Race Protest

Support Local Journalism


Matt Darcy said he was 14 years old when Trayvon Martin, a young black man walking through a Florida neighborhood, was shot and killed in 2012. It was a defining moment for racial anger in the early 2010s—one that echoed across eight years and thousands of miles the afternoon of May 30, when Darcy stood in front of the Idaho State Capitol building. 

"Me, personally, I'm mad," he said. 

Darcy was there to protest another killing of a black man, George Floyd, who, during his arrest in Minneapolis for attempting to use counterfeit money, died of asphyxiation after a police officer knelt on his neck for nearly 9 minutes on May 25. 

His death took place amid a global pandemic that has killed more than 100,000 Americans and disproportionally affected people of color. Despite the peril, massive protests and riots have taken place in cities around the country.

"You'd think at a time like this, racism would take a break," Darcy said.

In Boise, the protest was small, with just a handful of people, many of them wearing face masks, in attendance. They carried signs with slogans like "There Comes a Time When Silence is Betrayal." Holding that sign was Odalys Valencia, who said she felt connected to the issue as a Latina in a bi-racial relationship, "but I'm realizing my privilege as well."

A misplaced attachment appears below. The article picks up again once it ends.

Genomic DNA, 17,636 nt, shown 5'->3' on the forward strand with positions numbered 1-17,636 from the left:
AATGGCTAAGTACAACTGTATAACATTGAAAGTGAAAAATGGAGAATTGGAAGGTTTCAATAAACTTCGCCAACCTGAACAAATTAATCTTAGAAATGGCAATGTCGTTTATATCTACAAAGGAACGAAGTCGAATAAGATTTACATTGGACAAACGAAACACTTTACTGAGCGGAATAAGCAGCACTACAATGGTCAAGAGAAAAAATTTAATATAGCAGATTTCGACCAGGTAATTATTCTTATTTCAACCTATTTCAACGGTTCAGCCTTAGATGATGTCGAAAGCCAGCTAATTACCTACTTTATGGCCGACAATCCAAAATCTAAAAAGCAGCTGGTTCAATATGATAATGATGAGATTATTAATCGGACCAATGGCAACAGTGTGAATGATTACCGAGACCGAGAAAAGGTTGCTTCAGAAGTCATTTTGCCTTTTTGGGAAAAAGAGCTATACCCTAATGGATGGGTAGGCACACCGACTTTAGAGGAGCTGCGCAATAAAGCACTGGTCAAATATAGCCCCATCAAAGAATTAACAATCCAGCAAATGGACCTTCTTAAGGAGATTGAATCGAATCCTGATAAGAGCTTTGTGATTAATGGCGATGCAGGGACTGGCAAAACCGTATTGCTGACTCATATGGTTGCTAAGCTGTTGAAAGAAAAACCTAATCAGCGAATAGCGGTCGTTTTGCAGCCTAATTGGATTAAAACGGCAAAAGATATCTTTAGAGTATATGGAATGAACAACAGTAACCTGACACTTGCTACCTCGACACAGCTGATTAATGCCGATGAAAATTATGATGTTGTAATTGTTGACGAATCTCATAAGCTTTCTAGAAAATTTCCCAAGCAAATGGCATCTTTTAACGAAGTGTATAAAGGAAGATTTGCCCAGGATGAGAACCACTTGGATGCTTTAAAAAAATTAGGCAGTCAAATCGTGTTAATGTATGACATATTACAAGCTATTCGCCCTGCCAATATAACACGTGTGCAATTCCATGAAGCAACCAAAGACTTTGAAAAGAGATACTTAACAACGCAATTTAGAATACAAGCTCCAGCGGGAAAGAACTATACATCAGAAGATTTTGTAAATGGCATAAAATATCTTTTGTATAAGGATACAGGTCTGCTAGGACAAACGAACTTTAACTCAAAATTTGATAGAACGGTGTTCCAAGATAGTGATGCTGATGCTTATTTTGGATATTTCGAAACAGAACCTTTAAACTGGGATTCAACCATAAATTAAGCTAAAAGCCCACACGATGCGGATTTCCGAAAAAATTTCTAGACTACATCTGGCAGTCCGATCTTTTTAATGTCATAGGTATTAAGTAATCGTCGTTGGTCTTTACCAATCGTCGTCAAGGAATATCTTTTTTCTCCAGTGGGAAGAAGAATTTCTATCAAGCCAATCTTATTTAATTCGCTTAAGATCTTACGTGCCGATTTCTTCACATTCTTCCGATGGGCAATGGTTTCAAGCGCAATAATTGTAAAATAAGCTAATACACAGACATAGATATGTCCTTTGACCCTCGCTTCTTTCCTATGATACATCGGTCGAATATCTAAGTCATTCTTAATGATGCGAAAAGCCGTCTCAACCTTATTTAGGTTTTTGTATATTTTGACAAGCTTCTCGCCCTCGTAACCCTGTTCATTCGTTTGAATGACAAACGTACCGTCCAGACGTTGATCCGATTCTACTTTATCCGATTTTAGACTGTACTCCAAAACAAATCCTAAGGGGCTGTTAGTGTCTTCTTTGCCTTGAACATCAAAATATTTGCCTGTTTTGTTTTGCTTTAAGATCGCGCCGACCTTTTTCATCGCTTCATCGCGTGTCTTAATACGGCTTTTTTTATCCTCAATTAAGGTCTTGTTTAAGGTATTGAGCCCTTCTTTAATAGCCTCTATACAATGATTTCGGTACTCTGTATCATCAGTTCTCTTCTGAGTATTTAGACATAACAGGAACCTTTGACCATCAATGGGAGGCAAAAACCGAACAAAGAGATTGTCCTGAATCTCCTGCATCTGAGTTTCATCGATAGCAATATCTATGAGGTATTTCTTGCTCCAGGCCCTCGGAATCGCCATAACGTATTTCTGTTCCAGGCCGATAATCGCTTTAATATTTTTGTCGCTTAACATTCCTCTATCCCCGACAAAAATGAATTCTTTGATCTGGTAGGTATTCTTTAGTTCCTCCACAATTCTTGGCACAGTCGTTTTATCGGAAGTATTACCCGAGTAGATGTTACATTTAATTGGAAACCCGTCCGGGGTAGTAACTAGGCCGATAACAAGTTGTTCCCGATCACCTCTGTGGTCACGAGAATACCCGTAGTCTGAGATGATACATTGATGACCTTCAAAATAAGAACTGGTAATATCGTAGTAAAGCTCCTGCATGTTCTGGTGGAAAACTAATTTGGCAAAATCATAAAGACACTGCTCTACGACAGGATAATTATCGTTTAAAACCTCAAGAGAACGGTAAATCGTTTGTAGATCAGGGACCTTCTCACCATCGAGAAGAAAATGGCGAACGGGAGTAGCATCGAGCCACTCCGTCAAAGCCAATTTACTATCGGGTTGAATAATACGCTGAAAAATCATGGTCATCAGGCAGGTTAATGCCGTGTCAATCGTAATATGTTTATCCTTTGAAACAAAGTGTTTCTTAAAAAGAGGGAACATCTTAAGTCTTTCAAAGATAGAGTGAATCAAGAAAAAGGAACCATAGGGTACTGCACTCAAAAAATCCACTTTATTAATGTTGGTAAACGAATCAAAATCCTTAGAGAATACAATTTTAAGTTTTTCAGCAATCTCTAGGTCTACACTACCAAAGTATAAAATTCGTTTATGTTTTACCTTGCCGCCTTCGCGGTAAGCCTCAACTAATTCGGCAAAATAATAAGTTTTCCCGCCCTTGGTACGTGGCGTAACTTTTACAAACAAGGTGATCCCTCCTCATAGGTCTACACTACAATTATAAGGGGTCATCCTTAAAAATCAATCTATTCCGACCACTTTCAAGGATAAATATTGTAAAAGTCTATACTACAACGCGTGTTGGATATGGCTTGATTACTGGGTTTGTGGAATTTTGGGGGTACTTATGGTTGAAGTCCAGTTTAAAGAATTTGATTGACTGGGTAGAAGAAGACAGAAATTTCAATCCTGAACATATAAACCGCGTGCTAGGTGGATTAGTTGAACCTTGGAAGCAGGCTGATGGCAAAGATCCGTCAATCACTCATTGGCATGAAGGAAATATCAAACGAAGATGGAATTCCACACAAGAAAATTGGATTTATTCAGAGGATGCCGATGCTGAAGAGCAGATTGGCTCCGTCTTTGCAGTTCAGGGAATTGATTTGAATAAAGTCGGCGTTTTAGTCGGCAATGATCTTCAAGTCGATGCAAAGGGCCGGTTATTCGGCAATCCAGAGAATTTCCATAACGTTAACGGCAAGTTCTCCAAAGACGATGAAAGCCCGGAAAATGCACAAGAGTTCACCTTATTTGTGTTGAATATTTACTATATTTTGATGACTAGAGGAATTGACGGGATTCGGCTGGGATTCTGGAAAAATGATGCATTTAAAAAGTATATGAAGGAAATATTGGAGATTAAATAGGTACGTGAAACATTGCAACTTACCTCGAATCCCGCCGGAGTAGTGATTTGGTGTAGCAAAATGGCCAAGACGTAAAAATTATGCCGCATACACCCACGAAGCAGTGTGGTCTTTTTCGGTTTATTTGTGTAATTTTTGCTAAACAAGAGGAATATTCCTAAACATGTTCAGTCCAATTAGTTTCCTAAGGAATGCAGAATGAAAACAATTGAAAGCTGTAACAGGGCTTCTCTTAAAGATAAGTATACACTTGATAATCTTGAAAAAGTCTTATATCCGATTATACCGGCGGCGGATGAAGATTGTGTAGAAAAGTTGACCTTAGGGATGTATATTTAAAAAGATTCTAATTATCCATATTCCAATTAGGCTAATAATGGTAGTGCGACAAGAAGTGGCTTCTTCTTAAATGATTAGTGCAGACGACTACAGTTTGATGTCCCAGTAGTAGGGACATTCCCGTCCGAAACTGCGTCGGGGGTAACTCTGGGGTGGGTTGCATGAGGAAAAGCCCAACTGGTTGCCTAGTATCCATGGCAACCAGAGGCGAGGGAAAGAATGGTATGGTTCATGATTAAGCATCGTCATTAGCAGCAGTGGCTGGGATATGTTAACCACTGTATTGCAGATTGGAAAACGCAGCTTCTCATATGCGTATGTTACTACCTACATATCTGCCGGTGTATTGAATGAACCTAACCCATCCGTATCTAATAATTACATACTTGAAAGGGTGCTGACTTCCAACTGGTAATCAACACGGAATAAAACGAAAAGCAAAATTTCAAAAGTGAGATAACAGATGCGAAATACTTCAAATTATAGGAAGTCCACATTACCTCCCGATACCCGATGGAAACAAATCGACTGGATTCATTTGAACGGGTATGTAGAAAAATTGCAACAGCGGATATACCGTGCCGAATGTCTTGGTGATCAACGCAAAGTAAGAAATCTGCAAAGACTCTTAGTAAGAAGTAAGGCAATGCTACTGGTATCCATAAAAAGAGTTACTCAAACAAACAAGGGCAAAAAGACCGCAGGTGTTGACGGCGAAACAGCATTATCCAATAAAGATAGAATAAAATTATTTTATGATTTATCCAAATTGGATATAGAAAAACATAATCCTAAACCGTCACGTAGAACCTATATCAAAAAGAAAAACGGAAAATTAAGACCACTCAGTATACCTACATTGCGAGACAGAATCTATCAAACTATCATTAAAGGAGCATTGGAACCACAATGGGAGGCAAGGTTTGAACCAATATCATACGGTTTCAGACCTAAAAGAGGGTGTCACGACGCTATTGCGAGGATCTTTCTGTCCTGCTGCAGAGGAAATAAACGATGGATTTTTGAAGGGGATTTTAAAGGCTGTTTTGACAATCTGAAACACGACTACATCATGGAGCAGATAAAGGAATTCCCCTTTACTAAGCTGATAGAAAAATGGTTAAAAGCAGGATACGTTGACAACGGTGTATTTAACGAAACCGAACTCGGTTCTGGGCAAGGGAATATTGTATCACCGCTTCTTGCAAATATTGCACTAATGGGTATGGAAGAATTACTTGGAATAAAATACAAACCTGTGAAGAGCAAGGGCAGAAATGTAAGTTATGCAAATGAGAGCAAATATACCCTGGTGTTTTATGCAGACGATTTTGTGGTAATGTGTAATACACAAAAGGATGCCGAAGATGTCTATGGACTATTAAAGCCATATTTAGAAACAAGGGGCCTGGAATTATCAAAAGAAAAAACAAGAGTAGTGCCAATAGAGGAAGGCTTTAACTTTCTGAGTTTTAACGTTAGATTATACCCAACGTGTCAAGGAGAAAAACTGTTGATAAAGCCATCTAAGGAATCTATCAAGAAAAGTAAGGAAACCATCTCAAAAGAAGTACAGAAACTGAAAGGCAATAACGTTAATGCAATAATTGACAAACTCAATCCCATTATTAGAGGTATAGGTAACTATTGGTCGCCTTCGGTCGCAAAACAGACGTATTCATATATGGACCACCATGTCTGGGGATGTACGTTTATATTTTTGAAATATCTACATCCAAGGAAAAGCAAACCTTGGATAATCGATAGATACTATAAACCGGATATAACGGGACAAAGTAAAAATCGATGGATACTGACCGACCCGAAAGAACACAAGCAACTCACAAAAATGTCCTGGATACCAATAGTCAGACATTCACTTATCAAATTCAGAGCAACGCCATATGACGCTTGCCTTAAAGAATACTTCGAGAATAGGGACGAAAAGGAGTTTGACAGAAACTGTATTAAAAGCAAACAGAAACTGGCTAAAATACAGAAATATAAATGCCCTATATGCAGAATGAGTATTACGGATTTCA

"I'm here to support black men and women," she said. "Latinos are out here to support them."

For Darcy, the killing of Floyd was a "mockery of justice," and he said he wondered why people weren't more outraged, but beyond his anger and frustration, he wanted his demonstration to have a positive effect. He told Boise Weekly that he hoped his presence on the Capitol steps would "get 5-10 people to think differently," and that by making a stand on the issue, he could make America a better place.

"I'm out here because I want a better future for the people that come after me," he said.

Load comments